Let’s not talk about it: American Jews’ problem discussing Israel

Posted: April 5th, 2011 | Author: | Filed under: the US and us | Tags: , , , | 15 Comments »

My piece on last weekend’s Haaretz Magazine, and some other thoughts on the issue

USA and Israel Flags at Pro-Israel Rally in Downtown Chicago (photo: Josh.ev9/flickr)

USA and Israel Flags at Pro-Israel Rally in Downtown Chicago (photo: Josh.ev9/flickr)

While visiting New York last year, I got into a long political conversation with a friend, after which he invited me to dinner at his house. “But you must promise me we won’t discuss Israel,” he warned me. “It might ruin the evening.” About the same time, a friend wanted to introduce me to her new Jewish-American partner. “The one thing we can’t talk about is Israel,” I was told.

I wasn’t the last time I heard such comments. In other cases, I saw people get extremely upset, even hostile, when arguing about Israel. I knew that Israel was a complicated issue for Jews, but it seems that in recent years, the debate over Israel has become so polarized and tense, that it’s gotten to a point where many people would rather avoid it altogether.

When I got back to Israel, I offered my editors in Haaretz to write a piece about this issue. I spent a long time speaking to scholars, community leaders, activists and writers. Some of them were quoted in my piece, many weren’t. The interesting thing was that nobody – not even one person – denied the problem. Furthermore, once the article was published, people commented on one detail or another, but once again, the feeling that reform and conservative Jews have a tough time reaching a consensus over the role of Israel in their community was something that everyone shared:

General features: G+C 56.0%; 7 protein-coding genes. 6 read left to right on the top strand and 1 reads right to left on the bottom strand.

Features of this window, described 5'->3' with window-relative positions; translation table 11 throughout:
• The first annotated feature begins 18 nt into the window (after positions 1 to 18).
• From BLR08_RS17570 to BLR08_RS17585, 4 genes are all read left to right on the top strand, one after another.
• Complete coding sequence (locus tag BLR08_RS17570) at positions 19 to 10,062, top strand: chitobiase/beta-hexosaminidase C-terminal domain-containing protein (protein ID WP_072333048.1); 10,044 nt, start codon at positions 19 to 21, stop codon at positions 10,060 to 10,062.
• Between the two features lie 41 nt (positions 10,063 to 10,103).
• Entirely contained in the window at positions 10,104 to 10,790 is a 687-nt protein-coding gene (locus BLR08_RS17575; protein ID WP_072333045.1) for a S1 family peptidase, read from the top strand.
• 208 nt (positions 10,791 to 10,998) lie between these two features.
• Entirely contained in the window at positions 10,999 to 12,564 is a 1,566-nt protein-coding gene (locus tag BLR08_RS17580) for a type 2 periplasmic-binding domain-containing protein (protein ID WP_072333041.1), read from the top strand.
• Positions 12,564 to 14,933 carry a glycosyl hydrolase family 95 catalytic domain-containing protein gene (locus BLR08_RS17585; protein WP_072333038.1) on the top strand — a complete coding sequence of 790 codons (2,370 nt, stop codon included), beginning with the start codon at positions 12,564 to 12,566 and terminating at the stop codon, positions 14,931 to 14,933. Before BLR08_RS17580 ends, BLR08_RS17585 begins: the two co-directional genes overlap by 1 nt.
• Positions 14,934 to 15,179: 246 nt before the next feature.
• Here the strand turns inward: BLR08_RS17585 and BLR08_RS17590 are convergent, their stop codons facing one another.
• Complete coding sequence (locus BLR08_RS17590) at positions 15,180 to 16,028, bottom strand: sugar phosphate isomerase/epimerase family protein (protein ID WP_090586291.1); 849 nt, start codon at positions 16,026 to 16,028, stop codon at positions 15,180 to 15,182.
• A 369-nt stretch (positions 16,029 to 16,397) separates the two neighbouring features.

“Our communities have really been torn apart surrounding Israel,” says [retired Rabbi Sheldon] Lewis. “People have attacked each other personally, friendships have ended, people have left synagogues because of it and have even disappeared entirely from the community. When I was a community rabbi I experienced that myself. The film festival may have been the most dramatic and well-known incident, but things have been going downhill for years.”

This is from writer Eric Alterman:

“In the past, you could say to liberal friends who criticized Israel ‘What would you do if you were in their place?’” says Alterman. “After all, no country would agree to undertake security risks [like] those that are required from Israel. But in recent years it’s more and more difficult to say it. It’s much more complicated to justify the raid on the Turkish flotilla, or the way Israel handled Gaza, or the attacks on human rights organizations. It looks like we we’re reaching a point where liberal American Jews will be forced to choose between their values and their emotional attachment to Israel. And many, alas, are going to stick with their values. There’s a sense of failure of an idea with regards to Israel. This is something very painful for me to say.”

You can read the entire piece here.

———————-

Defining the problem is easier than reaching a conclusion on its political implications. More than anything, I felt a growing cultural gap between Israel and American Jews, and cultural issues manifest themselves politically in unexpected ways.